Why Prehistoric Venus Figurines Still Mystify Experts

Ample hips, voluminous breasts, uncovered pudenda—these are the most discussed features of the Stone Age statuettes of women commonly known as Venus figures or fertility figures. Dating as far back as around 40,000 B.C.E., the prehistoric statues have been touted as some of the earliest-known examples of figurative art worldwide. Yet they’re shrouded in mystery, and their interpretation has been influenced by over a century of cultural projection.
Archeologists have read them as goddess effigies, fertility talismans, likenesses of revered mothers, and nourishment charms. Many historians have focused on their exaggerated curves, but fewer have highlighted the range of body types they depict. Better-known examples, like the famed Venus of Willendorf, are voluptuous, while other, lesser-known figurines are usually more slender and lithe. We may never know exactly why these figurines were forged and who they depict, but that hasn’t stopped scholars from hypothesizing.

Female fertility figure, 5000 B.C.–9th Century A.D. Courtesy of the Metropolitan Museum of A

Female fertility figure, 5000 B.C.–9th Century A.D. Courtesy of the Metropolitan Museum of A

Drawing of Venus impudique, 1907. Image via Wikimedia Commons.

Drawing of Venus impudique, 1907. Image via Wikimedia Commons.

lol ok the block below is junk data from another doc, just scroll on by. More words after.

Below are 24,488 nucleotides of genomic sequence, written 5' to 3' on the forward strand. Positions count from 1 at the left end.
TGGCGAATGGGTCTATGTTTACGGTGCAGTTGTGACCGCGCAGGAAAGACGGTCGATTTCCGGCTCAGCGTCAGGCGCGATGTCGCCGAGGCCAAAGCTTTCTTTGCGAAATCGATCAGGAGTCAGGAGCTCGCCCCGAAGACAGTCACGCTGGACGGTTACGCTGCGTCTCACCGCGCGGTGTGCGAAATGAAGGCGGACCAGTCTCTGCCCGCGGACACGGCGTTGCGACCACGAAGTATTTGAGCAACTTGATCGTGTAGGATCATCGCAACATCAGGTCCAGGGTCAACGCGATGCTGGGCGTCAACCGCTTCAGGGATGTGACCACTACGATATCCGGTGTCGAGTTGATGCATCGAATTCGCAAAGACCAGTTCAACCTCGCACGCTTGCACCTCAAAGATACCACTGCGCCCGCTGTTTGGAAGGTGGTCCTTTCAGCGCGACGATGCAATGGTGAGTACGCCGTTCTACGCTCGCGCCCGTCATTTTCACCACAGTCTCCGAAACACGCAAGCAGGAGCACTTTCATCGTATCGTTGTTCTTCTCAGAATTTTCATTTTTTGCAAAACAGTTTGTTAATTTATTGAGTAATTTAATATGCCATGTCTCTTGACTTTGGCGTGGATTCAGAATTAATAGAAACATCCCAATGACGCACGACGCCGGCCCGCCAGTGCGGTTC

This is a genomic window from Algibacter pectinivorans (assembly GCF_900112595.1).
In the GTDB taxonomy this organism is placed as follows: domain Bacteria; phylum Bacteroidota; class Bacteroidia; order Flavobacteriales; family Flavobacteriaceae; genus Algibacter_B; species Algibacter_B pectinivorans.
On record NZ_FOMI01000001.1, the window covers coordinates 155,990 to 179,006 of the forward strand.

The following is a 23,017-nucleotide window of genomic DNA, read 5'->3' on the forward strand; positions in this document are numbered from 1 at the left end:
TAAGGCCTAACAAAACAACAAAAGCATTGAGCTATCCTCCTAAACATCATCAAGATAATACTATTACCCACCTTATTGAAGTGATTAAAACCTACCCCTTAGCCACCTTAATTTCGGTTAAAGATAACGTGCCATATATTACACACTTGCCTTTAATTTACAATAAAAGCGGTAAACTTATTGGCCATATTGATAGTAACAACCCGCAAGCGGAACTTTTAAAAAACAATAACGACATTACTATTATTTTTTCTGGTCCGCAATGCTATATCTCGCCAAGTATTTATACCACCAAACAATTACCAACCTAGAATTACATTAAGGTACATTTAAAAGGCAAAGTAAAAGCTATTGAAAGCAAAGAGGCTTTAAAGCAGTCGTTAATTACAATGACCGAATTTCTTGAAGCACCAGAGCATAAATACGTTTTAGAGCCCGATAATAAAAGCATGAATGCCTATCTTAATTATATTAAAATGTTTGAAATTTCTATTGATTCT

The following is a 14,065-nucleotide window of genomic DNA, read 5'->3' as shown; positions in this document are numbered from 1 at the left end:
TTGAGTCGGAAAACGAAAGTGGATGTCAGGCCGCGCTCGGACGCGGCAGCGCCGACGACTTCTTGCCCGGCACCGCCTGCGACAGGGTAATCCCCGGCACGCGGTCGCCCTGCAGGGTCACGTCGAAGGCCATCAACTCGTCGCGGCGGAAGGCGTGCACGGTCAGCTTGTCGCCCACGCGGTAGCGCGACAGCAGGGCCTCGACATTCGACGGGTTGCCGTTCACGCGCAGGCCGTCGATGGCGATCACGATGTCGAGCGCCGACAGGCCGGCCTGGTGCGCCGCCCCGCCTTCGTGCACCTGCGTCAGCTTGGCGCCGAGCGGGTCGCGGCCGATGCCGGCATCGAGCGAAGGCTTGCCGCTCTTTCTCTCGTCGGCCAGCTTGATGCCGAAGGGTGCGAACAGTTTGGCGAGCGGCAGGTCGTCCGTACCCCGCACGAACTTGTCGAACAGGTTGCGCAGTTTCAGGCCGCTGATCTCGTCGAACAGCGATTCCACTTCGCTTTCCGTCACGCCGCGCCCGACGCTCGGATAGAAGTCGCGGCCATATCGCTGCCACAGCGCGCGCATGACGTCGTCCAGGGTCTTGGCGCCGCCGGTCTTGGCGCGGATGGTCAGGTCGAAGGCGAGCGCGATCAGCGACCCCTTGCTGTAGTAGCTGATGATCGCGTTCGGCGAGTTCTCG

The first modern discovery of a Paleolithic statuette took place in 1864, thanks to a nobleman and amateur archeologist by the name of Paul Hurault, the 8th Marquis de Vibraye. While rooting around in the dig site of Laugerie-Basse in the Dordogne region of southwestern France, Hurault unearthed a 3-inch-tall ivory object. Though headless and armless, the figure retained a pronounced chest and clearly articulated vulva, boldly confirming it as female. Hurault, with satirical flair, named her Venus Impudique, or “immodest Venus,” a playful inversion of the classical Greek statue typology Venus pudica, in which a female figure modestly covers her genitals with a hand or cloth. By contrast, the Paleolithic figure seemed to take no pains to hide her sexuality.
Hurault didn’t know it then, but over 200 similar figurines from the Upper Paleolithic era would be unearthed across Europe and Asia, from France to Siberia, over the next century and a half. He not only launched this rash of discoveries, but also the tradition of calling the statuettes “Venuses.” It was a somewhat misleading name, given that the term originated in ancient Greece, tens of thousands of years after the Paleolithic figurines were made, to describe the goddess of love, sex, and fertility.
Carved in an era before written language, there is no clear proof about what these figurines represent. The most accurate clues scholars have about what the statuettes portrayed and why lie in the formal qualities of the figures themselves. Nearly all of them are petite—several inches long and diminutive enough to hold in a hand or string onto a cord (some even contain carved loops, seemingly for this purpose). The people who forged them led a nomadic life and some scholars conjecture that they intentionally made the figures small and light for easy transport. This hypothesis points to the personal value of the figurines and their possible devotional use. In this reading, the statuettes weren’t objects to be discarded, but ferried with their makers—held or strung close to bodies as they roamed from place to place.